Narrowing the Definition of a Refugee
The new legislation imposes limits on the definition of a refugee that contravene the text of the Refugee Convention, as well as the inclusive spirit in which the treaty was drafted. The definition of a refugee, as indicated by the Convention’s travaux préparatoires, was intended to cover a broad range of persons who could not obtain the protection they required from their countries of origin. There was never any intention to single out a special set of individuals as more deserving of protection than others. Unfortunately, this is precisely what the Australian amendments have done.
The Migration Legislation Amendment Bill (No. 6), § 91R, adopts a definition of persecution that is narrower than Australia’s treaty obligations under the Refugee Convention. The bill states that the Refugee Convention-based reasons for persecution do not apply “unless: (a) that reason is the essential and significant reason, or those reasons are the essential and significant reasons, for the persecution; and (b) the persecution involves serious harm to the person; and (c) the persecution involves systematic and discriminatory conduct.” This new three-step approach to defining persecution is geared to past experience of persecution and does not embrace the forward-looking nature of the “well-founded fear of being persecuted” standard contained in Article 1(A) of the Refugee Convention.
The Migration Legislation Amendment Bill (No. 6) § 91S also requires that one member of a family hold a well-founded fear of persecution on Refugee Convention grounds before any other member of his family can be recognized to hold a well-founded fear of persecution for membership in a particular family grouping. In practice, this double-requirement undermines the right of each asylum-seeker to have his or her application considered on its own terms. For example, if a male member of a family presents his application first (and it is denied) and later his wife applies based on membership in a family unit, her family-based fear might be sufficient to satisfy Article 1(A) of the Convention, but his earlier denial could be used by an adjudicator to deny her application.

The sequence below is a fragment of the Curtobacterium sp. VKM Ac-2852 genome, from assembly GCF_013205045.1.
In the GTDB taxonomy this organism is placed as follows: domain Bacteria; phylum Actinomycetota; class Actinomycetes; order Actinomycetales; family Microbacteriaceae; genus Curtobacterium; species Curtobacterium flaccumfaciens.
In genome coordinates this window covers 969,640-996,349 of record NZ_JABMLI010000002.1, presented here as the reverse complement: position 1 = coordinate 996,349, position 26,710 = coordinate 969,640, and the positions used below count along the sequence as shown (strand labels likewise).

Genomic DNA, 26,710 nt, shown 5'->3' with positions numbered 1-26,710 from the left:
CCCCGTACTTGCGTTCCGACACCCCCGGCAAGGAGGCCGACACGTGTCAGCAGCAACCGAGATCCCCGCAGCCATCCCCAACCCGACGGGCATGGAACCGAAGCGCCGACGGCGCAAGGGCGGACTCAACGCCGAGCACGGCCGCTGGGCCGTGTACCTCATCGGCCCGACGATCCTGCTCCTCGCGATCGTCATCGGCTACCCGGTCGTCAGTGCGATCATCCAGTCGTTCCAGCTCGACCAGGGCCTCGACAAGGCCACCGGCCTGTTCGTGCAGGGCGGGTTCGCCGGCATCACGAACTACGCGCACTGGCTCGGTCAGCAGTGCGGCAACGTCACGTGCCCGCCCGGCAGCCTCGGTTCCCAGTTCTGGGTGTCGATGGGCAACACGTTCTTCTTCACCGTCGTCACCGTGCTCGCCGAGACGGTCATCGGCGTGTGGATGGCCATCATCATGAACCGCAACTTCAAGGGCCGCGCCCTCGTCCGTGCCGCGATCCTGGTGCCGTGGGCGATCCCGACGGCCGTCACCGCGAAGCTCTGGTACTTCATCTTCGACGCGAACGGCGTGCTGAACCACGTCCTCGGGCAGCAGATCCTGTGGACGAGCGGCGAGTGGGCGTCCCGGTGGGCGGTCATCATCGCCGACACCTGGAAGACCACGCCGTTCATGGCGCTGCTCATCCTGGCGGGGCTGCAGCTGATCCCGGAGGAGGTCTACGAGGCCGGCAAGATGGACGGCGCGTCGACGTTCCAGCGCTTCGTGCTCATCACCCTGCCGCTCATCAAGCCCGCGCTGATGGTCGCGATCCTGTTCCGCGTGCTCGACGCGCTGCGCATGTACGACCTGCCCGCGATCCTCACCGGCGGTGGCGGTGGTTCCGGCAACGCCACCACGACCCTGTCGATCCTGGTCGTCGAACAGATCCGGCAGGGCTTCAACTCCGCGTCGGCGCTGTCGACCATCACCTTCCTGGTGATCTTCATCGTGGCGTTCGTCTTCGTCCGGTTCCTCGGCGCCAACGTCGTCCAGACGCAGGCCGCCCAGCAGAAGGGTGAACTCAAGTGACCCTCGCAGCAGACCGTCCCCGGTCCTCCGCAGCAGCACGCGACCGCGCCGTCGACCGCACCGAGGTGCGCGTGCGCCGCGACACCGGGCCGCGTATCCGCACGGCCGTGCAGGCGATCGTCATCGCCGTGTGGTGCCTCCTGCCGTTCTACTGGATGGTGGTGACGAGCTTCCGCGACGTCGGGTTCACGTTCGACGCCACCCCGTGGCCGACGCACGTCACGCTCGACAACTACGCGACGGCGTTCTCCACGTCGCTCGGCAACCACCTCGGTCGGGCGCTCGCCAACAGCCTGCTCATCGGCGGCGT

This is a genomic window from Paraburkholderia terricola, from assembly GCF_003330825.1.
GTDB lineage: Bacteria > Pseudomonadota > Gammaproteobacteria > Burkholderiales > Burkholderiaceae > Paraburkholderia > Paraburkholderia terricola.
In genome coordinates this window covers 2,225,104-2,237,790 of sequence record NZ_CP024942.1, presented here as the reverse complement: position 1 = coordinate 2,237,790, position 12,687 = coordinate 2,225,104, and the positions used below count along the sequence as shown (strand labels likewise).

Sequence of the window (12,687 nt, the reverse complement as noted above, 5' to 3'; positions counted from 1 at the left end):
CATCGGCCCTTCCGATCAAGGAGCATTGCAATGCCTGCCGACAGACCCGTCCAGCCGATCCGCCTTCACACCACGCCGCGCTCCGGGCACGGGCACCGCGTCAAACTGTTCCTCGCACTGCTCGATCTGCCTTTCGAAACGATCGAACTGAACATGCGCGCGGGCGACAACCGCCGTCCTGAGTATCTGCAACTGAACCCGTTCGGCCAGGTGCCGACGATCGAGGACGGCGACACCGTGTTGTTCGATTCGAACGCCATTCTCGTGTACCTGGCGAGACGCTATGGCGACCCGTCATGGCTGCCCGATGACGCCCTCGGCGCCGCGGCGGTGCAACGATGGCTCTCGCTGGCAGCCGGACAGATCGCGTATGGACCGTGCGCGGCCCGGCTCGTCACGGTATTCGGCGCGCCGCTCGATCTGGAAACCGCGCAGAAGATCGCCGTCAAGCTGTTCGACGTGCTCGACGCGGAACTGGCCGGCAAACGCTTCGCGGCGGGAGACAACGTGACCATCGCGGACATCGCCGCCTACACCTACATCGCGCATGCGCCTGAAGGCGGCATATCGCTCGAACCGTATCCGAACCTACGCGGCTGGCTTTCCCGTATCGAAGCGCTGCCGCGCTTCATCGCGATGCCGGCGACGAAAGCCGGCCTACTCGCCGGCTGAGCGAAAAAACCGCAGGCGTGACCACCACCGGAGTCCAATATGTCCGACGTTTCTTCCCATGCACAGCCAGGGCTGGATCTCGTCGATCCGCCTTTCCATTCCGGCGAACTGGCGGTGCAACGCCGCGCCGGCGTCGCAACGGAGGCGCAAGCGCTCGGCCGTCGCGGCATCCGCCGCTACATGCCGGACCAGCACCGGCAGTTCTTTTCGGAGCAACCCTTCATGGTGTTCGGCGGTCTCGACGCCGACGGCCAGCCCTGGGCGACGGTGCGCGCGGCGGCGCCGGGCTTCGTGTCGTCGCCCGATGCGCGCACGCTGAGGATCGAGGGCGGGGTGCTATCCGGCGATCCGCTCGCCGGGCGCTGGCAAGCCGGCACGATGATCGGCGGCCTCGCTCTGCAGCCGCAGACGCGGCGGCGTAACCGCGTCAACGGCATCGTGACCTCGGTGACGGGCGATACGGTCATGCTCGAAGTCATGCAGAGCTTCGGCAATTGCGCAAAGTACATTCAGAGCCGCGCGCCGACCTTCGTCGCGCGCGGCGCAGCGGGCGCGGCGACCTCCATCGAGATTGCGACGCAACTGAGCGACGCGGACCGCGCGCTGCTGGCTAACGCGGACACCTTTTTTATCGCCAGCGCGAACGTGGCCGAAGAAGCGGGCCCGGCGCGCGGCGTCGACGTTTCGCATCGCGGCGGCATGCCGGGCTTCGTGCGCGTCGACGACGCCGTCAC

These alterations of the definition of a refugee contained in Australia’s legislation, we believe, must be amended or at the very least interpreted in a manner that complies with the full scope of the refugee definition and consequent Refugee Convention obligations. The legislation’s narrowing of the definition is a breach of Australia’s treaty obligations, and unless broadened through amendment or interpretation, could result in the refoulement of refugees.
Safe Third Country Provisions
The Migration Amendment (Excision from Migration Zone) (Consequential Provisions) Act 2001 amends the Migration Regulations of 1994, which list the categories of individuals who may apply for visas, including refugees. As a result of the amendments, these Migration Regulations now contain, in Schedule 1, Part 4, a requirement that an asylum seeker applying for a visa has not resided “for a continuous period of at least 7 days, in a country in which the applicant could have sought and obtained effective protection: (a) of the country; or (b) through the offices of the United Nations High Commissioner for Refugees located in that country.” These requirements may be waived if the minister is satisfied that it is in the public interest to do so.